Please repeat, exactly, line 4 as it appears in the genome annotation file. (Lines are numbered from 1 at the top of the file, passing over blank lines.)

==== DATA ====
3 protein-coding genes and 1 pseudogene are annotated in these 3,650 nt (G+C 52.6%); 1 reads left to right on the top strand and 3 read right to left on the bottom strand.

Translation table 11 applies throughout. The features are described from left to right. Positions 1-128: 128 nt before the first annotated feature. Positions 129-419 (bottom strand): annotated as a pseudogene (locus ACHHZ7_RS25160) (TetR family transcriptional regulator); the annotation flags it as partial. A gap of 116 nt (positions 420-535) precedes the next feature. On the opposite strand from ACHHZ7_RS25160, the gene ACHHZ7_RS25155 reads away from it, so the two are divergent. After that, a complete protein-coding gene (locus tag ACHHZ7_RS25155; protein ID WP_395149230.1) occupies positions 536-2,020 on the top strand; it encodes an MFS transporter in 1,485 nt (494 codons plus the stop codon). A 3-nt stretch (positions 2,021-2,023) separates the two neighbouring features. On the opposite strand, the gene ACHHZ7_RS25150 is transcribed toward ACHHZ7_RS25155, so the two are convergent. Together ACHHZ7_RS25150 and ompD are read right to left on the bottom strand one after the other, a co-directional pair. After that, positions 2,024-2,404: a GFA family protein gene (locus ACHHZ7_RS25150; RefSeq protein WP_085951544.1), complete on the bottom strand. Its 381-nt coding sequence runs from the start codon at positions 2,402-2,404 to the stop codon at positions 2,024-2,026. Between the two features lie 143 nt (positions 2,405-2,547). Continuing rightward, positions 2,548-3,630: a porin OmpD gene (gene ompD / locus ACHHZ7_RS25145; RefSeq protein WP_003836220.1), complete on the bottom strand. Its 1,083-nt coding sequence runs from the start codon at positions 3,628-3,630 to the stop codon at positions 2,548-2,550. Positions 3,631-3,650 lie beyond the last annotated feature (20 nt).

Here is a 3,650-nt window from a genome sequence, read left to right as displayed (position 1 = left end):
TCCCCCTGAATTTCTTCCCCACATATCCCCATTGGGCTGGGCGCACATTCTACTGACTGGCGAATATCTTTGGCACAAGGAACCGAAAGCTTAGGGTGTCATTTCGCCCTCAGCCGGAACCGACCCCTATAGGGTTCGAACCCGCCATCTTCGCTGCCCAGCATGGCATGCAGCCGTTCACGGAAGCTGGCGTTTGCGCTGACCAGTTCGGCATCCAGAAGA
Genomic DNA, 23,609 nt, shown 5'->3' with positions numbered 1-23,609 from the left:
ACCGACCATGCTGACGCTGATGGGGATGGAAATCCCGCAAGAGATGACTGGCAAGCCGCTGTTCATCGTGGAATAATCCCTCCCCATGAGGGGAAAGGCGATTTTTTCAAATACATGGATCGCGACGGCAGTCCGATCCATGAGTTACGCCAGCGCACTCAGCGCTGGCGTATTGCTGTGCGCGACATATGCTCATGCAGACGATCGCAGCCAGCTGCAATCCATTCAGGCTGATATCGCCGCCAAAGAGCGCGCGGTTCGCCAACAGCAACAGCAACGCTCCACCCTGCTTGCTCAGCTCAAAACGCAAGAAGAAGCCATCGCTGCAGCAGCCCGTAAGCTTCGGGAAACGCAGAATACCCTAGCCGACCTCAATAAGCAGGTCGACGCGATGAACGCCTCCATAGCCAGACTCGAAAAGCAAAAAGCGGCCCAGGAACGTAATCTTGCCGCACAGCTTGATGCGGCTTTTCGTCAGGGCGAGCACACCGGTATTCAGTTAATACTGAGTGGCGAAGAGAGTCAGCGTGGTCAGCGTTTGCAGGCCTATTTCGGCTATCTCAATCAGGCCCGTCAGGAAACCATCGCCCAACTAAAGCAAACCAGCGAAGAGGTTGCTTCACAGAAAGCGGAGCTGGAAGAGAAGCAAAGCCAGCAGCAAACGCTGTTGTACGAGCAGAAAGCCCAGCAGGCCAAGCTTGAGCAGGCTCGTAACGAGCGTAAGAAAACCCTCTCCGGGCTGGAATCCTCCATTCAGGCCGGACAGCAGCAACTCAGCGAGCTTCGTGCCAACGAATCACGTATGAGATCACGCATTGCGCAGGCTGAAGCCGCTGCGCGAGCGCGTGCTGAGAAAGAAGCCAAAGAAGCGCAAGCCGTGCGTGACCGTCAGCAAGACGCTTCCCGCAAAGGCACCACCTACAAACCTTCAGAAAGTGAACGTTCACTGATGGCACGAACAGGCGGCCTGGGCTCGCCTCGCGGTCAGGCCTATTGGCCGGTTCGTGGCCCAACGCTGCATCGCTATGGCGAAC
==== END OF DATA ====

TCCCCCTGAATTTCTTCCCCACATATCCCCATTGGGCTGGGCGCACATTCTACTGACTGGCGAATATCTTTGGCACAAGGAACCGAAAGCTTAGGGTGTCATTTCGCCCTCAGCCGGAACCGACCCCTATAGGGTTCGAACCCGCCATCTTCGCTGCCCAGCATGGCATGCAGCCGTTCACGGAAGCTGGCGTTTGCGCTGACCAGTTCGGCATCCAGAAGA